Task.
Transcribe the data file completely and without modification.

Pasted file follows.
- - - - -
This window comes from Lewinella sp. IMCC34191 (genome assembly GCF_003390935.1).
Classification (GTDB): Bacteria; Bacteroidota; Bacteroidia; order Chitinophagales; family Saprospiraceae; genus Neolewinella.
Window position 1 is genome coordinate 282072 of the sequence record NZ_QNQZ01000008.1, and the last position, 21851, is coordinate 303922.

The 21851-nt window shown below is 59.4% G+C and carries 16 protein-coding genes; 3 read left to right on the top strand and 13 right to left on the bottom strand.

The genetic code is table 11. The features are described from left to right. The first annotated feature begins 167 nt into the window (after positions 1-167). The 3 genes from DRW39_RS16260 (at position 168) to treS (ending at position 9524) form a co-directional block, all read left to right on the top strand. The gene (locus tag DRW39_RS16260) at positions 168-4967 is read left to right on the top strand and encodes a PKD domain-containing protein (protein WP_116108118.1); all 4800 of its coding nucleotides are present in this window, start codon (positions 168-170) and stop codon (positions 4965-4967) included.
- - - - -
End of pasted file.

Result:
This window comes from Lewinella sp. IMCC34191 (genome assembly GCF_003390935.1).
Classification (GTDB): Bacteria; Bacteroidota; Bacteroidia; order Chitinophagales; family Saprospiraceae; genus Neolewinella.
Window position 1 is genome coordinate 282072 of the sequence record NZ_QNQZ01000008.1, and the last position, 21851, is coordinate 303922.

The 21851-nt window shown below is 59.4% G+C and carries 16 protein-coding genes; 3 read left to right on the top strand and 13 right to left on the bottom strand.

The genetic code is table 11. The features are described from left to right. The first annotated feature begins 167 nt into the window (after positions 1-167). The 3 genes from DRW39_RS16260 (at position 168) to treS (ending at position 9524) form a co-directional block, all read left to right on the top strand. The gene (locus tag DRW39_RS16260) at positions 168-4967 is read left to right on the top strand and encodes a PKD domain-containing protein (protein WP_116108118.1); all 4800 of its coding nucleotides are present in this window, start codon (positions 168-170) and stop codon (positions 4965-4967) included.